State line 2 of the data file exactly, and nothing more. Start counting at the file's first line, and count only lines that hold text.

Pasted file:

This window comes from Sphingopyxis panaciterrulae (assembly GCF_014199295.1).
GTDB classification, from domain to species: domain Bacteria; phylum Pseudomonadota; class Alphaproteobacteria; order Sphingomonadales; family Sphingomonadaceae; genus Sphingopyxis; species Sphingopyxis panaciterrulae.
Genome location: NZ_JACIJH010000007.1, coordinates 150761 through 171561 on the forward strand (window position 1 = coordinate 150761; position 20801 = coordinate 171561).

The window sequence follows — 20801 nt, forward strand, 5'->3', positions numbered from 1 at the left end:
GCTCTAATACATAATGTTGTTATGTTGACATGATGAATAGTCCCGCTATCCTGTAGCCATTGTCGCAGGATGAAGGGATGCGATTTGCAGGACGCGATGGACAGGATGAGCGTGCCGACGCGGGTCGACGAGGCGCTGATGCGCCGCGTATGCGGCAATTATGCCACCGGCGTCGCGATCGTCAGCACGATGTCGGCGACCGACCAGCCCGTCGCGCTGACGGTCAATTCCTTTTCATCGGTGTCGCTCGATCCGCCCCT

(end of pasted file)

GTDB classification, from domain to species: domain Bacteria; phylum Pseudomonadota; class Alphaproteobacteria; order Sphingomonadales; family Sphingomonadaceae; genus Sphingopyxis; species Sphingopyxis panaciterrulae.